In 1917 at the age of 67, Thomas Edison’s lab was destroyed by fire. While a setback by anyone’s standards, Edison forged ahead. Within a matter of a few weeks Edison produced the first phonograph. At the time Edison was quoted as saying, “There is great value in disaster. All our mistakes are burned up. Thank God we can start anew.”

Composure will not exempt you from challenges, setbacks, or failures, but it will determine how you will move forward. As you lead with a steady hand and a quantifiable confidence, you can lead your company to success.

Your composure has consequences. Make sure the signals you send conveys the message you want delivered. As you understand the power of your composure you will lead with meaningful purpose.

© 2010 Doug Dickerson

Sunday, November 7, 2010

How Relaxed Are You?

If man insisted on always being serious, and never allowed himself a bit of fun and relaxation, he would go mad or become unbearable without knowing it.
- Herodotus

In a recent article at ( Francesca Levy identifies the most relaxed cities in America. Levy writes, “If you’re having trouble relaxing, it might be because you’re living in the wrong city. Places with high unemployment, heavy traffic and long working hours can be physically painful to live in: Stressful environments can take their toll on your health, causing everything from headaches and back pain to high blood pressure and heart disease.”

In her research, Levy integrated six metrics that are closely related to stress to compile her research. Incorporated were unemployment rates, how many commuters spend an hour or more in traffic, and the average of how many hours people spend at work. Also included were health factors including whether most residents had access to health care and how they rated their overall health. The final metric was that of exercise and how many residents reported getting any kind of workout in the past month.

Cited in Levy’s article is Kathleen Grace Santor M.Ed., Ed.S a therapist and founder of Stress Management Center of Nevada. Santor adds, “Bringing the rest of the country’s stress level down to that of these calm cities starts with making stress-reduction techniques an everyday practice, rather that an obscure fad. There needs to be some kind of a mainstream way of coping with stress, It’s not part of the mainstream to cope with stress; it’s part of the mainstream to talk about how stressed out you are.”

Levy’s research identified the most relaxed cities as Minneapolis-St. Paul, Milwaukee, Boston, Portland, Ore., Columbus, Ohio, Denver, Colo., Seattle, Wash., Cincinnati, Kansas City, Mo., and San Jose, Calif. I am not a therapist, but you may want to consider these simple ideas for reducing stress and learning to relax.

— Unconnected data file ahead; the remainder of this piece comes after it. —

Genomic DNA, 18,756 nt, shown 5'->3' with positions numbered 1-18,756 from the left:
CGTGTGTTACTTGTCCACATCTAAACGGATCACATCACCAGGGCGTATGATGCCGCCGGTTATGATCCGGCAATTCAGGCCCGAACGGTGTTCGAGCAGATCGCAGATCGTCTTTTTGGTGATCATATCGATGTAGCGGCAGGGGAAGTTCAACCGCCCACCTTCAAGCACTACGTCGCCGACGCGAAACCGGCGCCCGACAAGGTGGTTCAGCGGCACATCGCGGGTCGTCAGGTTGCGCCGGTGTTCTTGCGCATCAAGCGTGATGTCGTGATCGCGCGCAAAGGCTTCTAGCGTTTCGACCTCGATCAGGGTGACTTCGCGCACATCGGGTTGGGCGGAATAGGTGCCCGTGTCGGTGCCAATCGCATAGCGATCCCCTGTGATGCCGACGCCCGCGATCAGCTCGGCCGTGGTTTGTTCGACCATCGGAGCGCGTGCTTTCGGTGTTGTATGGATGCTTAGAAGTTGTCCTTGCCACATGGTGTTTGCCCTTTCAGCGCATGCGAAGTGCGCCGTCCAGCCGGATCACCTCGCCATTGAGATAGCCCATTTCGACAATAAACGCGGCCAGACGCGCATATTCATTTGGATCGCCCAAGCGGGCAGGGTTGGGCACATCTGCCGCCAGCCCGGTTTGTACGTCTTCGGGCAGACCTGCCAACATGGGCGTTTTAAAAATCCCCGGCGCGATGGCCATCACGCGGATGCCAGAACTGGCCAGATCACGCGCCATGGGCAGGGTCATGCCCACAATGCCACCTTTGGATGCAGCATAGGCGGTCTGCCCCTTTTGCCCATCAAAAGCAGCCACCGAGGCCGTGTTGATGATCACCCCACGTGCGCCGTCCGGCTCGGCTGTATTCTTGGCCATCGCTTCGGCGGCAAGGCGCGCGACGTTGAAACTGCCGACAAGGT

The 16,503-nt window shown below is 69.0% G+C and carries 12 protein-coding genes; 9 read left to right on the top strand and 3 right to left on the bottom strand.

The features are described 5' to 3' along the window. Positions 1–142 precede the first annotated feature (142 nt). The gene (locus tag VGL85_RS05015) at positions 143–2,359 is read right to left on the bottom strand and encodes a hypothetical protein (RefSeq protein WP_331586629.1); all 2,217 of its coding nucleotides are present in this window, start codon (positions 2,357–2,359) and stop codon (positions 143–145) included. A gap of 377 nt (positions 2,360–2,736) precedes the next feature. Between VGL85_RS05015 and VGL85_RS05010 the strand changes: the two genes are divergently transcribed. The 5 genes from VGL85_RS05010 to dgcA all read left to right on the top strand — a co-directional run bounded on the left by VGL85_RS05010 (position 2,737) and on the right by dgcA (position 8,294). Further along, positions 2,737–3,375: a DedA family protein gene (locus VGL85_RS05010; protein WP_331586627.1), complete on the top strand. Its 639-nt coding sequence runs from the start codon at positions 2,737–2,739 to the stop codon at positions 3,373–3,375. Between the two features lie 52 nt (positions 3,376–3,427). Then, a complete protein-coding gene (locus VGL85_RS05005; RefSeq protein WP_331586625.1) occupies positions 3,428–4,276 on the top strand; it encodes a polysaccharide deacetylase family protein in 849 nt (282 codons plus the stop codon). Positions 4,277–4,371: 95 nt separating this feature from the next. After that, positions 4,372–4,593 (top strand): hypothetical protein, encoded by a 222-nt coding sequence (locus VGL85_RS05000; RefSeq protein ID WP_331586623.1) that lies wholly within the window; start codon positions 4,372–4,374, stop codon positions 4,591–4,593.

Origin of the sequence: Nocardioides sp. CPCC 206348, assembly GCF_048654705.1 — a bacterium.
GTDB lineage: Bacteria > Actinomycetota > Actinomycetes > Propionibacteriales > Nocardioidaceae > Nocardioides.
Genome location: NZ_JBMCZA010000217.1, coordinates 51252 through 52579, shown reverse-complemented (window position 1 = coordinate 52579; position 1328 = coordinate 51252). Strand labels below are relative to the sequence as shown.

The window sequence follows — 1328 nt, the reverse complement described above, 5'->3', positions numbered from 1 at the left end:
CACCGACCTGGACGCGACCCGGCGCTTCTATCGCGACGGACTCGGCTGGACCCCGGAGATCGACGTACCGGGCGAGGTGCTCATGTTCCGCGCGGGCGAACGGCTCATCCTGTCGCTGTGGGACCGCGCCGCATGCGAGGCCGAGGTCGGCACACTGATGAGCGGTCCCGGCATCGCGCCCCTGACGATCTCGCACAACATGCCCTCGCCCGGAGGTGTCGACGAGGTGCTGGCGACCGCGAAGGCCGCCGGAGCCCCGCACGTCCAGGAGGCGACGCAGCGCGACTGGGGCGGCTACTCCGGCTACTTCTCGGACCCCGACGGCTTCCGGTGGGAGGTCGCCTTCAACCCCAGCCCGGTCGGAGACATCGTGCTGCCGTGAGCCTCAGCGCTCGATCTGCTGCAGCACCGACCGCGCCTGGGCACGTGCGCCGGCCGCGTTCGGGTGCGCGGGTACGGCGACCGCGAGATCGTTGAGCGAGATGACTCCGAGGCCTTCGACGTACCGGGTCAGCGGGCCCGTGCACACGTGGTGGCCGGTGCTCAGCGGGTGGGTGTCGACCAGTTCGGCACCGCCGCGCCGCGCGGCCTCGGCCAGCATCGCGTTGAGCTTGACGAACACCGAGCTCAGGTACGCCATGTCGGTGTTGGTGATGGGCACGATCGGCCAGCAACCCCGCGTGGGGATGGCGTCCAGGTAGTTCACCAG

Change your vocabulary. Santor said that it is not part of the mainstream to cope with stress but rather to talk about how stressed we are. And herein lies the problem, some people had rather talk about it than change. Change begins when you change your conversation from how stressed you are to how blessed you are. Richard Bach said, “Every problem has a gift for you in its hands.” The next time you face a difficult challenge; why not ask what the gift is as opposed to what the problem is. You might be surprised at the outcome.

Laugh at yourself. Some people are wound up so tight that if not careful they might snap. Bob Newhart said, “Laughter gives us distance. It allows us to step back from an event, deal with it and then move on.” When you learn to laugh at yourself it can give you the necessary perspective that even when the situation you are working through is not funny, you can still have a smile in your heart. Robert Frost aptly said, “In three words I can sum up everything I’ve learned about life: it goes on.” And since it goes on, why not go forward with a smile on your face?

Change your outlook. This has much to do with your attitude. Herm Albright said, “A positive attitude may not solve all of your problems, but it will annoy enough people to make it worth the effort.” Your attitude is a forecast of your ability to relax and unwind. If your attitude is bad your stress levels will mirror it. And the same holds true for the stress level of your organization. What you model will be duplicated. When you keep a strong attitude you will have a strong team.

Find alternatives to your routines. It is all too easy to accept the daily routines we have established as rituals. Even small changes in your daily routine can provide a reprieve from the grind that can cause stress. Why not conduct your next team meeting at a nearby park, or take a walk at lunch? Dr. Joyce Brothers said, “No matter how much pressure you feel at work, if you could find ways to relax for at least five minutes every hour, you’d be more productive.”

A Chinese Proverb says, “That the birds of worry and care fly above your head, this you cannot change. But that they build nests in your hair, this you can prevent.” You cannot change every stress factor that comes your way, but you can change how you respond to them. A relaxed leader is more prone to lead a healthy and happy organization. Why not give it a try!

© 2010 Doug Dickerson